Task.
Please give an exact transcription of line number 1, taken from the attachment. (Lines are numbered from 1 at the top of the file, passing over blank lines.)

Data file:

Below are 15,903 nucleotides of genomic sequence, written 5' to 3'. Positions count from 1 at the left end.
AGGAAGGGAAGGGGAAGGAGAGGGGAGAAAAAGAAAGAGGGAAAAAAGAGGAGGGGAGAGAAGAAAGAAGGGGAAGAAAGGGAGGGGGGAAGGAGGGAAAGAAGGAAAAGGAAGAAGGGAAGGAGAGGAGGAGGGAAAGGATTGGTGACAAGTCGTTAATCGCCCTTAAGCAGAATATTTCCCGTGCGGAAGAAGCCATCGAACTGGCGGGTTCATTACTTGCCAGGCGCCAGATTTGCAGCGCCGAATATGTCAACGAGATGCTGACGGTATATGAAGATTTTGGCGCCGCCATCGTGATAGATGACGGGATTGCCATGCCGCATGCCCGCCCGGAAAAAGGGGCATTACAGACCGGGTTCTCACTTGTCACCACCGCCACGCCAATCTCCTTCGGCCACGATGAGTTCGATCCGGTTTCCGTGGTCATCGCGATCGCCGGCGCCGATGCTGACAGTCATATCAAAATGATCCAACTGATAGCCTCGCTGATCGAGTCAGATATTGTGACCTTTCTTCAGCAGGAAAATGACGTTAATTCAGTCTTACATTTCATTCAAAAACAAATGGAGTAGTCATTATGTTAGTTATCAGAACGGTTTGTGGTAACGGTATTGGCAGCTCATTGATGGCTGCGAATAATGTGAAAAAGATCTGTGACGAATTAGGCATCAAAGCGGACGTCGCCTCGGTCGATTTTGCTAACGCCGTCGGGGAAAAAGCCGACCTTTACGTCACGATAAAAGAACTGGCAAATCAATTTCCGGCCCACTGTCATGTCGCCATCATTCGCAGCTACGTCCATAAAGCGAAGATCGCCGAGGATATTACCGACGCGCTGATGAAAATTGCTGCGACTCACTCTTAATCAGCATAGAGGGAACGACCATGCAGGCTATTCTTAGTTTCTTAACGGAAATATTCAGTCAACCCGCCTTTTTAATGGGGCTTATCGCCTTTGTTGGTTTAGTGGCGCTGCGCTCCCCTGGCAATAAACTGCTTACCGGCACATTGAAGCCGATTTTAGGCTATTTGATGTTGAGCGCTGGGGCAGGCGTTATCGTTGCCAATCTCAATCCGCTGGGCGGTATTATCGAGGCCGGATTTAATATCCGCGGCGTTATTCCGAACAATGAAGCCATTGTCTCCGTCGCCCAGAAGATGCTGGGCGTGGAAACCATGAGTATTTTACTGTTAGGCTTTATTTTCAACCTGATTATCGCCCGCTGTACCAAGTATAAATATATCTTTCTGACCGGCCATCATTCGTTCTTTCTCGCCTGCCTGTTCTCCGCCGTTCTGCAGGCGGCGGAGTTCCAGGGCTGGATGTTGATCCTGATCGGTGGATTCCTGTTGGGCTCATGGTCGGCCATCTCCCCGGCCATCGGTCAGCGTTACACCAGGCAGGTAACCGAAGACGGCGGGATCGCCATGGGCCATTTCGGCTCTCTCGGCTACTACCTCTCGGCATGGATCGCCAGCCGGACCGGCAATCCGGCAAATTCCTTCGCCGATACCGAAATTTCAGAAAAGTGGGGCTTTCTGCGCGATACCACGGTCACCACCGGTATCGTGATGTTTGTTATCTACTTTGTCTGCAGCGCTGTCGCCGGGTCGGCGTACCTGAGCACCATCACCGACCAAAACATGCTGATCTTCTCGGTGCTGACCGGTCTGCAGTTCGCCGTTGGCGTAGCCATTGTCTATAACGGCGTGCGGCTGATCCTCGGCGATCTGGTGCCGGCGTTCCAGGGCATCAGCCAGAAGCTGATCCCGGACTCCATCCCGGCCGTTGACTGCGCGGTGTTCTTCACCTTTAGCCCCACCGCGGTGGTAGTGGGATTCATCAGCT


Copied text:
Below are 15,903 nucleotides of genomic sequence, written 5' to 3'. Positions count from 1 at the left end.